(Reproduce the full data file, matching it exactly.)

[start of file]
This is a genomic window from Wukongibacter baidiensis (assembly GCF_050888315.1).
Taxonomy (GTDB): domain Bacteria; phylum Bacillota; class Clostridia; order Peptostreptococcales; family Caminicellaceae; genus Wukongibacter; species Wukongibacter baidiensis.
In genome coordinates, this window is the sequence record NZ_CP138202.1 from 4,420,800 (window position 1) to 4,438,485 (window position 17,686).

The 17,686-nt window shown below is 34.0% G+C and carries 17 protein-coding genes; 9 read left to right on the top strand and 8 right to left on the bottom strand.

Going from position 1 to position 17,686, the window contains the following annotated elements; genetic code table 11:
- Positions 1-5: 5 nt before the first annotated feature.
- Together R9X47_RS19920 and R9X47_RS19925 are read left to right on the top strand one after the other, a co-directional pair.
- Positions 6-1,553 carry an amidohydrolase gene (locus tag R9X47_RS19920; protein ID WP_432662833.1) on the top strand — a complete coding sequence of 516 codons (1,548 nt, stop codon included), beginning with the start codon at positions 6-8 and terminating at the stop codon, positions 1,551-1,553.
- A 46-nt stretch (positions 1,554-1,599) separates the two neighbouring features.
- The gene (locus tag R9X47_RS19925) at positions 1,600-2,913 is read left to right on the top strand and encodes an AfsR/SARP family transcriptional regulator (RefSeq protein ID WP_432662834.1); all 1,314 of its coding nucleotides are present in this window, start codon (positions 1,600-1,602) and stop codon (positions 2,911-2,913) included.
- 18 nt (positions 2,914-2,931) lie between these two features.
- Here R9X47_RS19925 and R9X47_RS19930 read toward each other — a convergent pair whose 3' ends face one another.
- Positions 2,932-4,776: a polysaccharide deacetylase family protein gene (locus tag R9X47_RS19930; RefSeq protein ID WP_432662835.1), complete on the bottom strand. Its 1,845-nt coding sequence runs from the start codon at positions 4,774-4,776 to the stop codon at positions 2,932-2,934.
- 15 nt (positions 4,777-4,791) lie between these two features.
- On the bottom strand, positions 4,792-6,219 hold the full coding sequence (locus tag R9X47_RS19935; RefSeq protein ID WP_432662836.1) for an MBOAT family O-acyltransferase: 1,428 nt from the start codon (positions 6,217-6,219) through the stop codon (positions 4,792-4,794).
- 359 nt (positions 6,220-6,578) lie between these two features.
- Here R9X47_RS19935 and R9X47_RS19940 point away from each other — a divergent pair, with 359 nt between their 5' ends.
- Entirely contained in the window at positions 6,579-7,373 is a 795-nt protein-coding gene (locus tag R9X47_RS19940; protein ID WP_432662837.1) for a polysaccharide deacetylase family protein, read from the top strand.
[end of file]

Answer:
This is a genomic window from Wukongibacter baidiensis (assembly GCF_050888315.1).
Taxonomy (GTDB): domain Bacteria; phylum Bacillota; class Clostridia; order Peptostreptococcales; family Caminicellaceae; genus Wukongibacter; species Wukongibacter baidiensis.
In genome coordinates, this window is the sequence record NZ_CP138202.1 from 4,420,800 (window position 1) to 4,438,485 (window position 17,686).

The 17,686-nt window shown below is 34.0% G+C and carries 17 protein-coding genes; 9 read left to right on the top strand and 8 right to left on the bottom strand.

Going from position 1 to position 17,686, the window contains the following annotated elements; genetic code table 11:
- Positions 1-5: 5 nt before the first annotated feature.
- Together R9X47_RS19920 and R9X47_RS19925 are read left to right on the top strand one after the other, a co-directional pair.
- Positions 6-1,553 carry an amidohydrolase gene (locus tag R9X47_RS19920; protein ID WP_432662833.1) on the top strand — a complete coding sequence of 516 codons (1,548 nt, stop codon included), beginning with the start codon at positions 6-8 and terminating at the stop codon, positions 1,551-1,553.
- A 46-nt stretch (positions 1,554-1,599) separates the two neighbouring features.
- The gene (locus tag R9X47_RS19925) at positions 1,600-2,913 is read left to right on the top strand and encodes an AfsR/SARP family transcriptional regulator (RefSeq protein ID WP_432662834.1); all 1,314 of its coding nucleotides are present in this window, start codon (positions 1,600-1,602) and stop codon (positions 2,911-2,913) included.
- 18 nt (positions 2,914-2,931) lie between these two features.
- Here R9X47_RS19925 and R9X47_RS19930 read toward each other — a convergent pair whose 3' ends face one another.
- Positions 2,932-4,776: a polysaccharide deacetylase family protein gene (locus tag R9X47_RS19930; RefSeq protein ID WP_432662835.1), complete on the bottom strand. Its 1,845-nt coding sequence runs from the start codon at positions 4,774-4,776 to the stop codon at positions 2,932-2,934.
- 15 nt (positions 4,777-4,791) lie between these two features.
- On the bottom strand, positions 4,792-6,219 hold the full coding sequence (locus tag R9X47_RS19935; RefSeq protein ID WP_432662836.1) for an MBOAT family O-acyltransferase: 1,428 nt from the start codon (positions 6,217-6,219) through the stop codon (positions 4,792-4,794).
- 359 nt (positions 6,220-6,578) lie between these two features.
- Here R9X47_RS19935 and R9X47_RS19940 point away from each other — a divergent pair, with 359 nt between their 5' ends.
- Entirely contained in the window at positions 6,579-7,373 is a 795-nt protein-coding gene (locus tag R9X47_RS19940; protein ID WP_432662837.1) for a polysaccharide deacetylase family protein, read from the top strand.